of the Pekosz laboratory for helpful discussions and suggestions.
1. Betakova T, Hay AJ. 2007. Evidence that the CM2 protein of influenza C
virus can modify the pH of the exocytic pathway of transfected cells. J.
Gen. Virol. 88:2291–2296.
2. Chen BJ, Leser GP, Jackson D, Lamb RA. 2008. The influenza virus M2
FIG 3 Analysis of structural proteins incorporated into M2-null viruses. rUd
M2Stop (A to C) or rWSN M2Stop (D and E) virus particles grown on the
indicated cell lines were concentrated by ultracentrifugation through 35% su-
and analyzed by Western blotting under reducing conditions and by TCID50
assay on wild-type M2-expressing cells. (A and D) Incorporation of various
structural proteins into M2-null viruses is indicated from images scanned
using an FLA-5000. (B) The relative amount of NPa incorporated into rUd
ratio to total HA0. (C and E) The relative titer of each sample is indicated as a
mean and the standard error of the mean are graphed from at least two inde-
pendent experiments, and the Western blots represent one of the quantified
or MCM. rUd M2Stop virus particles grown on MDCK cells or MDCK cells
buffered saline containing 35% sucrose as in Fig. 3. Samples were mixed 1:1
with a 1:500 dilution of 100-nm Nanosphere beads (Thermo Scientific). Two
(pH 7.0), and blot dried with filter paper. Samples were viewed on a Hitachi
H-7600 transmission electron microscope operating at 80 kV and digitally
captured with an AMT charge-coupled device camera at 1,000-by-1,000 reso-
lution. (A to E) Representative electron micrographs of virus particles grown
on various cell lines, including the average and standard deviation of the par-
ticle diameter as measured on the longest axis (n ? 17). Bar, 100 nm. (F) The
total particles (determined from the known concentration of Nanosphere
beads ) and the ratio of total particles to TCID50titer are graphed from
three separate experiments.
Stewart and Pekosz
jvi.asm.orgJournal of Virology
proteincytoplasmictailinteractswiththeM1proteinandinfluencesvirus Download full-text
assembly at the site of virus budding. J. Virol. 82:10059–10070.
3. Chen BJ, Leser GP, Morita E, Lamb RA. 2007. Influenza virus hemag-
glutinin and neuraminidase, but not the matrix protein, are required for
assembly and budding of plasmid-derived virus-like particles. J. Virol.
4. Chizhmakov IV, et al. 1996. Selective proton permeability and pH regu-
lation of the influenza virus M2 channel expressed in mouse erythroleu-
kaemia cells. J. Physiol. 494:329–336.
5. Ciampor F, Thompson CA, Grambas S, Hay AJ. 1992. Regulation of pH
by the M2 protein of influenza A viruses. Virus Res. 22:247–258.
6. Duff KC, Ashley RH. 1992. The transmembrane domain of influenza A
M2 protein forms amantadine-sensitive proton channels in planar lipid
bilayers. Virology 190:485–489.
7. Furukawa T, et al. 2011. Role of the CM2 protein in the influenza C virus
replication cycle. J. Virol. 85:1322–1329.
8. Grantham ML, Stewart SM, Lalime EN, Pekosz A. 2010. Tyrosines in the
infectious virus particles. J. Virol. 84:8765–8776.
9. Helenius A. 1992. Unpacking the incoming influenza virus. Cell 69:
10. Hongo S, et al. 1998. Identification of a 374 amino acid protein encoded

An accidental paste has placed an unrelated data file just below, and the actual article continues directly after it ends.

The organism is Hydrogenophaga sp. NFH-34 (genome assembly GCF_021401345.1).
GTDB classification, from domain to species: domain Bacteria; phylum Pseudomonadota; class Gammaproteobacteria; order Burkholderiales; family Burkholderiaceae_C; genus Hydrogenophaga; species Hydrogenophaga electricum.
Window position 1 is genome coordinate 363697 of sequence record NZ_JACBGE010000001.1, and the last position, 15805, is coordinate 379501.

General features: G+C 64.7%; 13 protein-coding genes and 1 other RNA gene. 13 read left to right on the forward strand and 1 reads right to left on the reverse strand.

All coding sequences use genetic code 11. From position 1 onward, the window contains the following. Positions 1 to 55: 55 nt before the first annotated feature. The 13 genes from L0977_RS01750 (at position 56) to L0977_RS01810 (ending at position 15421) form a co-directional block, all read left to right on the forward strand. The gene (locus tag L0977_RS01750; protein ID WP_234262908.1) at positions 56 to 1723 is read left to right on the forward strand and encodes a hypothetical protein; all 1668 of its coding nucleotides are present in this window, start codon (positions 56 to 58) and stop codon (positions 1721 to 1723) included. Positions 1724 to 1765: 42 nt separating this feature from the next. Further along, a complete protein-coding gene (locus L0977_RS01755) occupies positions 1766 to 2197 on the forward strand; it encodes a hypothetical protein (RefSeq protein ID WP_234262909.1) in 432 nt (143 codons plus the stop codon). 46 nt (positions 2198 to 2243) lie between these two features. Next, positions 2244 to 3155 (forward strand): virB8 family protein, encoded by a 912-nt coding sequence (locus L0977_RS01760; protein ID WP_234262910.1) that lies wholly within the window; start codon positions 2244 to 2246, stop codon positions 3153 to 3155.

by RNA segment 6 of influenza C virus. J. Gen. Virol. 79:2207–2213.
11. Hongo S, et al. 2004. Detection of ion channel activity in Xenopus laevis
12. Hongo S, Sugawara K, Muraki Y, Kitame F, Nakamura K. 1997. Char-
acterization of a second protein (CM2) encoded by RNA segment 6 of
influenza C virus. J. Virol. 71:2786–2792.
13. Hongo S, et al. 1999. Influenza C virus CM2 protein is produced from a
374-amino-acid protein (P42) by signal peptidase cleavage. J. Virol. 73:
14. Leser GP, Lamb RA. 2005. Influenza virus assembly and budding in
tion of HA, NA and M2 proteins. Virology 342:215–227.
15. Martin K, Helenius A. 1991. Transport of incoming influenza virus nu-
cleocapsids into the nucleus. J. Virol. 65:232–244.
16. McCown MF, Pekosz A. 2006. Distinct domains of the influenza A virus
M2 protein cytoplasmic tail mediate binding to the M1 protein and facil-
itate infectious virus production. J. Virol. 80:8178–8189.
17. McCown MF, Pekosz A. 2005. The influenza A virus M2 cytoplasmic tail
is required for infectious virus production and efficient genome packag-
ing. J. Virol. 79:3595–3605.
18. Mould JA, et al. 2000. Permeation and activation of the M2 ion channel
of influenza A virus. J. Biol. Chem. 275:31038–31050.
19. Muraki Y, Hay A. 2009. Establishment of mouse erythroleukemia cell
tein consisting of CM2 and influenza A virus M2. Acta Virol. 53:125–129.
20. Niwa H, Yamamura K, Miyazaki J. 1991. Efficient selection for high-
expression transfectants with a novel eukaryotic vector. Gene 108:
21. Pekosz A, Lamb RA. 1997. The CM2 protein of influenza C virus is an
oligomeric integral membrane glycoprotein structurally analogous to in-
fluenza A virus M2 and influenza B virus NB proteins. Virology 237:
22. Pekosz A, Lamb RA. 1998. Influenza C virus CM2 integral membrane
glycoprotein is produced from a polypeptide precursor by cleavage of an
internal signal sequence. Proc. Natl. Acad. Sci. U. S. A. 95:13233–13238.
23. Pinto LH, Holsinger LJ, Lamb RA. 1992. Influenza virus M2 protein has
ion channel activity. Cell 69:517–528.
24. Pinto LH, Lamb RA. 2007. Controlling influenza virus replication by
inhibiting its proton channel. Mol. Biosyst. 3:18–23.
25. Rossman JS, Jing X, Leser GP, Lamb RA. 2010. Influenza virus M2
protein mediates ESCRT-independent membrane scission. Cell 142:
26. Steinhauer DA, Wharton SA, Skehel JJ, Wiley DC, Hay AJ. 1991.
Amantadine selection of a mutant influenza virus containing an acid-
stable hemagglutinin glycoprotein: evidence for virus-specific regulation
of the pH of glycoprotein transport vesicles. Proc. Natl. Acad. Sci. U. S. A.
27. Stewart SM, Wu W-H, Lalime EN, Pekosz A. 2010. The cholesterol
recognition/interaction amino acid consensus motif of the influenza A
virus M2 protein is not required for virus replication but contributes to
virulence. Virology 405:530–538.
28. Takeda M, Pekosz A, Shuck K, Pinto LH, Lamb RA. 2002. Influenza A
virus M2ion channel activity is essential for efficient replication in tissue
culture. J. Virol. 76:1391–1399.
29. Zhang J, Leser GP, Pekosz A, Lamb RA. 2000. The cytoplasmic tails of
the influenza virus spike glycoproteins are required for normal genome
packaging. Virology 269:325–334.
Influenza C Virus CM2 Protein
January 2012 Volume 86 Number 2jvi.asm.org 1281